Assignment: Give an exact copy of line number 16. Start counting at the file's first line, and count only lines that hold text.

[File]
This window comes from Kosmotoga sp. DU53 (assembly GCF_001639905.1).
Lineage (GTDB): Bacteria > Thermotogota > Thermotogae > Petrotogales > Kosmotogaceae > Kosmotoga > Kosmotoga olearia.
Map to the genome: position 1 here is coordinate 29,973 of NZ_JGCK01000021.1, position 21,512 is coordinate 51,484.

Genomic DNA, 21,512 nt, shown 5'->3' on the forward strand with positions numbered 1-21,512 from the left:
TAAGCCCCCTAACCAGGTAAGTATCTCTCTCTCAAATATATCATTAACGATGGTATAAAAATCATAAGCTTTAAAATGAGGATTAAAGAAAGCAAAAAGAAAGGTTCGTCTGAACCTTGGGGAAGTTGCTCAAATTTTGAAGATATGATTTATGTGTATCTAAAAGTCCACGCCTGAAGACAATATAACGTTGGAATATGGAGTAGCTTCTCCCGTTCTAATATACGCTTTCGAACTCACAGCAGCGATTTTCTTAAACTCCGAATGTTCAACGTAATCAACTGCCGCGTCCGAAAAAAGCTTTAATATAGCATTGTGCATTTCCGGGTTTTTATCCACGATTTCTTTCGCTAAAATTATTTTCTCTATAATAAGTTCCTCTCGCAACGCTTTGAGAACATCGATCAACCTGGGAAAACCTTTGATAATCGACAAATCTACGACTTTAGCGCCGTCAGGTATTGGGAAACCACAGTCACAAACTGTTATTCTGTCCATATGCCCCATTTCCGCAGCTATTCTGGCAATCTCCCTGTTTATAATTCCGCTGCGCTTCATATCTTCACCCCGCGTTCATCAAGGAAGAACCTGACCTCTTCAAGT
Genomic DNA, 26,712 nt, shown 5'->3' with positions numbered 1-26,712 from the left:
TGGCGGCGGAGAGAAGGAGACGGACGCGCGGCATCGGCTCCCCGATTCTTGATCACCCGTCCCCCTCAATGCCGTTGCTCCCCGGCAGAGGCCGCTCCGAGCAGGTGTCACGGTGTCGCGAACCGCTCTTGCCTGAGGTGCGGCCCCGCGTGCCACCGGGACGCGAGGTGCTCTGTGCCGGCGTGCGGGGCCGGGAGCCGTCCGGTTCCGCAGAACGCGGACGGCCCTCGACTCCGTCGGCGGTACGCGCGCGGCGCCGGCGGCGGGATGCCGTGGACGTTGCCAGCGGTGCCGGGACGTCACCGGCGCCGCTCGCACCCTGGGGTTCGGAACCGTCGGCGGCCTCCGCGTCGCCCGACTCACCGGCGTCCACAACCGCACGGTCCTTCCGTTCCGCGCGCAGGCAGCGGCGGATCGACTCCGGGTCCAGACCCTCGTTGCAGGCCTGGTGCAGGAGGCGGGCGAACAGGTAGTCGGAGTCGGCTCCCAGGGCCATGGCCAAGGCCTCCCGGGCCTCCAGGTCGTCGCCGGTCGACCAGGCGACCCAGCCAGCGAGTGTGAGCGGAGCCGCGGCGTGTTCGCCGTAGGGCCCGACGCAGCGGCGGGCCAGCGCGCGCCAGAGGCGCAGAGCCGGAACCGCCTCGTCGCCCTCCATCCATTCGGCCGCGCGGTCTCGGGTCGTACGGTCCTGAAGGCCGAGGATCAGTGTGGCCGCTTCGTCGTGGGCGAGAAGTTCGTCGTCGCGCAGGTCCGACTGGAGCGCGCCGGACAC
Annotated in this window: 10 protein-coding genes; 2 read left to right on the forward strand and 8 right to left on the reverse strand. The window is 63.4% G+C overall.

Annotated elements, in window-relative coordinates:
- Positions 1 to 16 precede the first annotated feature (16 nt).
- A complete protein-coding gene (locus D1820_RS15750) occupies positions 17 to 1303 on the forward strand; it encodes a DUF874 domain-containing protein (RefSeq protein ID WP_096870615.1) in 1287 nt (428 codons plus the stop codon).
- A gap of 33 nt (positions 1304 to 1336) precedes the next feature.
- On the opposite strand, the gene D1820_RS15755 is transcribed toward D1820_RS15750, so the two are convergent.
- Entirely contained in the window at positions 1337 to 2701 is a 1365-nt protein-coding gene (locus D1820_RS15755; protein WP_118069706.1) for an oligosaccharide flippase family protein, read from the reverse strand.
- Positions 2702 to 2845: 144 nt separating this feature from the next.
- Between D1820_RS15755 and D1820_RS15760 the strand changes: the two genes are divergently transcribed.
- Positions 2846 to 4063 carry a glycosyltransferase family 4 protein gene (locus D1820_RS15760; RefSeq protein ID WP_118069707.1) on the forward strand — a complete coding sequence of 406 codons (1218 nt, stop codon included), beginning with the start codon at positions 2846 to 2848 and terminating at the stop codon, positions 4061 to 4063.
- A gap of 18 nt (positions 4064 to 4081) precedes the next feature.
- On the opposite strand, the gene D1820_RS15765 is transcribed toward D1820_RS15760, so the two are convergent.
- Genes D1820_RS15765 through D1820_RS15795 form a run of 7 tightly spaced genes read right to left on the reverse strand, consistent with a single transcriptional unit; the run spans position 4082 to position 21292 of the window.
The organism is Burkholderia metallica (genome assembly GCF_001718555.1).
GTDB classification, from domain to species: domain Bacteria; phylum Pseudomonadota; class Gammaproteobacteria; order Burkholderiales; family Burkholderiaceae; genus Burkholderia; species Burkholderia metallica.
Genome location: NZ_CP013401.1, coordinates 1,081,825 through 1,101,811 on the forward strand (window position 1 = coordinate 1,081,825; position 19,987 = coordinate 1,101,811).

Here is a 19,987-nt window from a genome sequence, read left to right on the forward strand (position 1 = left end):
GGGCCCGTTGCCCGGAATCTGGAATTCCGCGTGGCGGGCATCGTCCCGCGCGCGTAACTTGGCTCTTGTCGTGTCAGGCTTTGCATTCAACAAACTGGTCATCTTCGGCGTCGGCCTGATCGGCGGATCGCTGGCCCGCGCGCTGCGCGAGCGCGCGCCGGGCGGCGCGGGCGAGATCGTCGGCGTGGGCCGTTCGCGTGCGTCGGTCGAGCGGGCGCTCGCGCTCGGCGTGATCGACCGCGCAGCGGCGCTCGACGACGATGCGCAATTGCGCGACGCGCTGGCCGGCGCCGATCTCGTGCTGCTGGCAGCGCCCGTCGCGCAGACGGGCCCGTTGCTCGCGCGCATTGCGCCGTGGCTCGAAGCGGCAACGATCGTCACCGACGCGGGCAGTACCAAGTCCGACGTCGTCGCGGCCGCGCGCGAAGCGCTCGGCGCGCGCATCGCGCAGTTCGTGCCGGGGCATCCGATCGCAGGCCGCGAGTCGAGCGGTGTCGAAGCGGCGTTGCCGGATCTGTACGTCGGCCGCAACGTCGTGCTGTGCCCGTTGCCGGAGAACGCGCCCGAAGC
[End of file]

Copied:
- Between D1820_RS15755 and D1820_RS15760 the strand changes: the two genes are divergently transcribed.